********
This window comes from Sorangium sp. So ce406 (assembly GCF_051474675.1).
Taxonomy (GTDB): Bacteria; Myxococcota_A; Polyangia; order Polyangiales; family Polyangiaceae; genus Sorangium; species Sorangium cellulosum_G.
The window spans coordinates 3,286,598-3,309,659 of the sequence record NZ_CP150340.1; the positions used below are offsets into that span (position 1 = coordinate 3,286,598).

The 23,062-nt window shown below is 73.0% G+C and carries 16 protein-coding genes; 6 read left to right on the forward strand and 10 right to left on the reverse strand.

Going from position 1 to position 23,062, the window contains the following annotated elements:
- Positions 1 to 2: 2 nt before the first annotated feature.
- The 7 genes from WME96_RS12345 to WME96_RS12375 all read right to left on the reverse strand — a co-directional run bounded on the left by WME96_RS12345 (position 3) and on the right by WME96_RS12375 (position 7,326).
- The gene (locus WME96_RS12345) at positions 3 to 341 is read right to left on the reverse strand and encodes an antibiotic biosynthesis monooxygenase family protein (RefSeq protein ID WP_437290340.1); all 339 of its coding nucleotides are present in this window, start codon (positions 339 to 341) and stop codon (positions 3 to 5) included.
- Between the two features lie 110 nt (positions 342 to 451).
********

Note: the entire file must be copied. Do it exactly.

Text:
This window comes from Sorangium sp. So ce406 (assembly GCF_051474675.1).
Taxonomy (GTDB): Bacteria; Myxococcota_A; Polyangia; order Polyangiales; family Polyangiaceae; genus Sorangium; species Sorangium cellulosum_G.
The window spans coordinates 3,286,598-3,309,659 of the sequence record NZ_CP150340.1; the positions used below are offsets into that span (position 1 = coordinate 3,286,598).

The 23,062-nt window shown below is 73.0% G+C and carries 16 protein-coding genes; 6 read left to right on the forward strand and 10 right to left on the reverse strand.

Going from position 1 to position 23,062, the window contains the following annotated elements:
- Positions 1 to 2: 2 nt before the first annotated feature.
- The 7 genes from WME96_RS12345 to WME96_RS12375 all read right to left on the reverse strand — a co-directional run bounded on the left by WME96_RS12345 (position 3) and on the right by WME96_RS12375 (position 7,326).
- The gene (locus WME96_RS12345) at positions 3 to 341 is read right to left on the reverse strand and encodes an antibiotic biosynthesis monooxygenase family protein (RefSeq protein ID WP_437290340.1); all 339 of its coding nucleotides are present in this window, start codon (positions 339 to 341) and stop codon (positions 3 to 5) included.
- Between the two features lie 110 nt (positions 342 to 451).